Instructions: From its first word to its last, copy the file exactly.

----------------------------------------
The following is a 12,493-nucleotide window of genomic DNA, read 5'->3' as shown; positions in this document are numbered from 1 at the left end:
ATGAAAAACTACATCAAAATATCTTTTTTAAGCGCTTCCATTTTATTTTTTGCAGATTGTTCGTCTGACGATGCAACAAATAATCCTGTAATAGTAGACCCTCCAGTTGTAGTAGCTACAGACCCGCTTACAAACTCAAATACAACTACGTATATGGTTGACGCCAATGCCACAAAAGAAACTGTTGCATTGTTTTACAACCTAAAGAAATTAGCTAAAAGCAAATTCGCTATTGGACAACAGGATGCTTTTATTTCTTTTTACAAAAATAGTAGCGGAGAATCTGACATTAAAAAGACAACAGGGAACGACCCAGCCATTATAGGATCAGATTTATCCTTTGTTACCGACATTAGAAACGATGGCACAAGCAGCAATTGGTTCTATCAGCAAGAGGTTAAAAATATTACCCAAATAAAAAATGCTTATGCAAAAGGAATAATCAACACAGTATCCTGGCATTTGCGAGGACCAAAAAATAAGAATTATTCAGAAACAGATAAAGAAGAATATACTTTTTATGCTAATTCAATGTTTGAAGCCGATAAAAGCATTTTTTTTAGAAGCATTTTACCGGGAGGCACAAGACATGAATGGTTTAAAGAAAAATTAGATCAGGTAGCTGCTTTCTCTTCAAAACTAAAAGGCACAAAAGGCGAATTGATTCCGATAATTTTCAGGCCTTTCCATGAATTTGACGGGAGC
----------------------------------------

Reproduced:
The following is a 12,493-nucleotide window of genomic DNA, read 5'->3' as shown; positions in this document are numbered from 1 at the left end:
ATGAAAAACTACATCAAAATATCTTTTTTAAGCGCTTCCATTTTATTTTTTGCAGATTGTTCGTCTGACGATGCAACAAATAATCCTGTAATAGTAGACCCTCCAGTTGTAGTAGCTACAGACCCGCTTACAAACTCAAATACAACTACGTATATGGTTGACGCCAATGCCACAAAAGAAACTGTTGCATTGTTTTACAACCTAAAGAAATTAGCTAAAAGCAAATTCGCTATTGGACAACAGGATGCTTTTATTTCTTTTTACAAAAATAGTAGCGGAGAATCTGACATTAAAAAGACAACAGGGAACGACCCAGCCATTATAGGATCAGATTTATCCTTTGTTACCGACATTAGAAACGATGGCACAAGCAGCAATTGGTTCTATCAGCAAGAGGTTAAAAATATTACCCAAATAAAAAATGCTTATGCAAAAGGAATAATCAACACAGTATCCTGGCATTTGCGAGGACCAAAAAATAAGAATTATTCAGAAACAGATAAAGAAGAATATACTTTTTATGCTAATTCAATGTTTGAAGCCGATAAAAGCATTTTTTTTAGAAGCATTTTACCGGGAGGCACAAGACATGAATGGTTTAAAGAAAAATTAGATCAGGTAGCTGCTTTCTCTTCAAAACTAAAAGGCACAAAAGGCGAATTGATTCCGATAATTTTCAGGCCTTTCCATGAATTTGACGGGAGC